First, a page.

Homemade Potstickers Two-Ways

I had a huge hankerin’ for Chinese food the other day and decided to make my own. This used to be the food I craved most when things were going really bad. This time, I was just hungry. I personally like Szechuan, but it tends to be too spicy for everyone else. I know that the kids love potstickers and I figured it would be a good excuse to try something new. I started by making my own wrappers. The dough came together easily enough, but I made the mistake of trying to roll out the whole thing at once and quickly found it going outside the bounds of my “lightly floured surface”. I should have divided it into 3 sections so that it was more manageable. Anyway, I got it rolled out and found that it was not always the same thickness. I decided to roll with it, due to the time constraints I was working with. My 4-year old helped me cut them out. This was interesting. Fortunately, she got bored quickly and left me to finish the job. I let the wrappers dry for about an hour before stuffing them. I researched online to get some ideas for fillings and decided to go with pork.

In the end I did half of them as traditional fried potstickers and the other half in what I call Potsticker Pho (Vietnamese-style soup). I used to buy frozen potstickers and packaged beef broth that I would doctor up and then toss in the potstickers for a few minutes before serving. This was a nice, quick, fairly healthy meal for us when I needed it. I must say though, doing it from scratch took this to a whole new level of deliciousness.

Here are the recipes for both the wrappers and the filling and a few photos to show you what I did along the way. Enjoy!

Asian Noodles (recipe from James McNair’s Pasta Cookbook):
• 2 Eggs
• ¼ cup cold water
• 1 ½ cups all-purpose flour, plus more for rolling

Add the water to the eggs and beat until bubbly. Add the flour and mix with a wooden spoon until the dough sticks together. Turn out onto floured surface and knead until the dough is smooth and no longer sticky, adding a little flour at a time as needed. Invert the bowl and cover the dough where it is and allow to rest for 30 minutes. Divide the dough into 3 parts and either roll out by machine or hand to the desired thickness. Cut out with a 2 ½”+ biscuit cutter. This made 3 dozen dumplings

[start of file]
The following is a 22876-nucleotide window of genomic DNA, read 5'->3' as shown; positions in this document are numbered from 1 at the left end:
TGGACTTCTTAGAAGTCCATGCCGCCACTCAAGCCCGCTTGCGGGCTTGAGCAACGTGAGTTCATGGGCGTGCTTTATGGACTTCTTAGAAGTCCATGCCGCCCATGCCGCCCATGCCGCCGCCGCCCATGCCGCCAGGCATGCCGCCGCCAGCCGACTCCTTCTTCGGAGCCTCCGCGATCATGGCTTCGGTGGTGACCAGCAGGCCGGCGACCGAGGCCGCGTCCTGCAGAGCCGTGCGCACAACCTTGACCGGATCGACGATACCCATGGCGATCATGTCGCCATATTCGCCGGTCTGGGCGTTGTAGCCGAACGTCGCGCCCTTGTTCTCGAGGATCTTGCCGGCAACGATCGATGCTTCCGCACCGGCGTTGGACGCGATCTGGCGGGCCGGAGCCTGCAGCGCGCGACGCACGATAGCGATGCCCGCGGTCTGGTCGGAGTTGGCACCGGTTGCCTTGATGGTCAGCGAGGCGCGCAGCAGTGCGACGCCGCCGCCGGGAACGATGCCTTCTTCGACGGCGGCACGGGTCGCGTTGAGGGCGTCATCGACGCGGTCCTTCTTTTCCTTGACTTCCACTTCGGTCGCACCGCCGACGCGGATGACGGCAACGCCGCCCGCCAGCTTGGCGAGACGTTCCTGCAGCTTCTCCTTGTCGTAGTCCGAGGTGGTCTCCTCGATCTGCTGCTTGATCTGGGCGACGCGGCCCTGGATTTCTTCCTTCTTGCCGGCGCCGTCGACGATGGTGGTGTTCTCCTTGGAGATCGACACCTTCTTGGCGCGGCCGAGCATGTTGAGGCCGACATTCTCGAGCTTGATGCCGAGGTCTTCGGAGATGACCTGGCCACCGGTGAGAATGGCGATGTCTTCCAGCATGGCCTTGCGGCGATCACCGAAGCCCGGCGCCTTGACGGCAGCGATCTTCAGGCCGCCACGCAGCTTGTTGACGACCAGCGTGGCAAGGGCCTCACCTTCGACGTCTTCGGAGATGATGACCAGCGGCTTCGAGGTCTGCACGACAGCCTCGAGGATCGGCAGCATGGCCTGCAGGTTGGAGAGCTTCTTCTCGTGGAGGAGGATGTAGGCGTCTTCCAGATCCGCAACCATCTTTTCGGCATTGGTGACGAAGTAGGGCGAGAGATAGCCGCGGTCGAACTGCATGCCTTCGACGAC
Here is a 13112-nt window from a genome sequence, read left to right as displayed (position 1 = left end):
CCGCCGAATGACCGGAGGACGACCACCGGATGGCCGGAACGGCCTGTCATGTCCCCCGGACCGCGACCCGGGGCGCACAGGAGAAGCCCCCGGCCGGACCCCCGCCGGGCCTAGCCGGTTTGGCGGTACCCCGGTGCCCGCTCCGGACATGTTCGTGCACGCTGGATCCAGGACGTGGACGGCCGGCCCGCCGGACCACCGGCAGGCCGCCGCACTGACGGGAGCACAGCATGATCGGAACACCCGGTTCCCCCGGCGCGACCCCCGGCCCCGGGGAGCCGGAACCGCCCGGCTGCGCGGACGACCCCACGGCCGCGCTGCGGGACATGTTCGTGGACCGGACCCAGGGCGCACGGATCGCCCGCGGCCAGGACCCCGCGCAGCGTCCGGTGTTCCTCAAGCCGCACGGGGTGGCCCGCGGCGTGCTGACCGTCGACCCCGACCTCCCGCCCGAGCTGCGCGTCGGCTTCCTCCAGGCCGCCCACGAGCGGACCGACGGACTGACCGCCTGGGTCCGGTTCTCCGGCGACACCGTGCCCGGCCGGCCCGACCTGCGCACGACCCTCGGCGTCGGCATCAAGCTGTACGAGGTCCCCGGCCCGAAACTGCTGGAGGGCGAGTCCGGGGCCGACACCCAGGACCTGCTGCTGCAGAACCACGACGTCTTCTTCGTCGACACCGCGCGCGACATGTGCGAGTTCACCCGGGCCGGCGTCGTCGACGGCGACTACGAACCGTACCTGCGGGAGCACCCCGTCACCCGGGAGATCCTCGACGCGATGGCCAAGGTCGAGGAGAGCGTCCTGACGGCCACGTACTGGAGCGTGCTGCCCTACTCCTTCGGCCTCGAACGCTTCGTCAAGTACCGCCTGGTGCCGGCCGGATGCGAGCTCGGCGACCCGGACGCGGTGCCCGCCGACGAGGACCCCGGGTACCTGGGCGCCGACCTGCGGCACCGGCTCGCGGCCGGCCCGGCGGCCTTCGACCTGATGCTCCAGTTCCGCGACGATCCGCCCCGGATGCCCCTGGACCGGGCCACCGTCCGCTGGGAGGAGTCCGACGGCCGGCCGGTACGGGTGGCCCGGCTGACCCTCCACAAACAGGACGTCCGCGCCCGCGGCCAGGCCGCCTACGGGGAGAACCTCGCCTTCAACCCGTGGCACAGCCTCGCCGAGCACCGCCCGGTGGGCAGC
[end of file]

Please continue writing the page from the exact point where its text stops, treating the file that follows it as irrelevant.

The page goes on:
*I placed my rounds onto a Silpat lined pan and placed them in the fridge for an hour and allowed them to dry out slightly. You could use this same Silpat-lined sheet method to place in the freezer to set up before bagging for later use.

Pork Dumpling Filling
• 1 pound ground pork
• 4 large Napa cabbage leaves, minced
• 3 green onions, white and green parts, chopped
• 7-8 Shitake mushrooms, minced
• 1 can water chestnuts, drained and chopped
• ¼ cup fresh ginger root, grated
• 3 T. soy sauce
• 2 T. toasted sesame oil
• 2 T. corn starch
• Optional: red chili flakes

Combine all ingredients into a large bowl and mix with hands until everything is fully incorporated. Cover and refrigerate if not using right away. To stuff wrapper, place a small amount of filling onto the center of the wrapper. Wet the edge of half the wrapper with a little bit of water and fold in half and pinch to seal.

*I only used half of this for the 3 dozen dumplings, so I have placed the remainder into a sealed bag in the freezer for another day.


Pho Broth
8 cups of beef stock
½ onion
1 star anise
1 cinnamon stick
¼ teaspoon white pepper

Add the onion, star anise and cinnamon stick to the stock. Bring the broth to a boil and cover, simmering, for 20 minutes. Remove the onion, star anise, and cinnamon stick. Add your potstickers and boil for 5-10 minutes until noodles are soft. Serve the broth and potstickers in a bowl. Optional: Sprinkle each bowl with chopped green onion, cilantro, basil, bean sprouts, sliced jalapenos and Sriracha.


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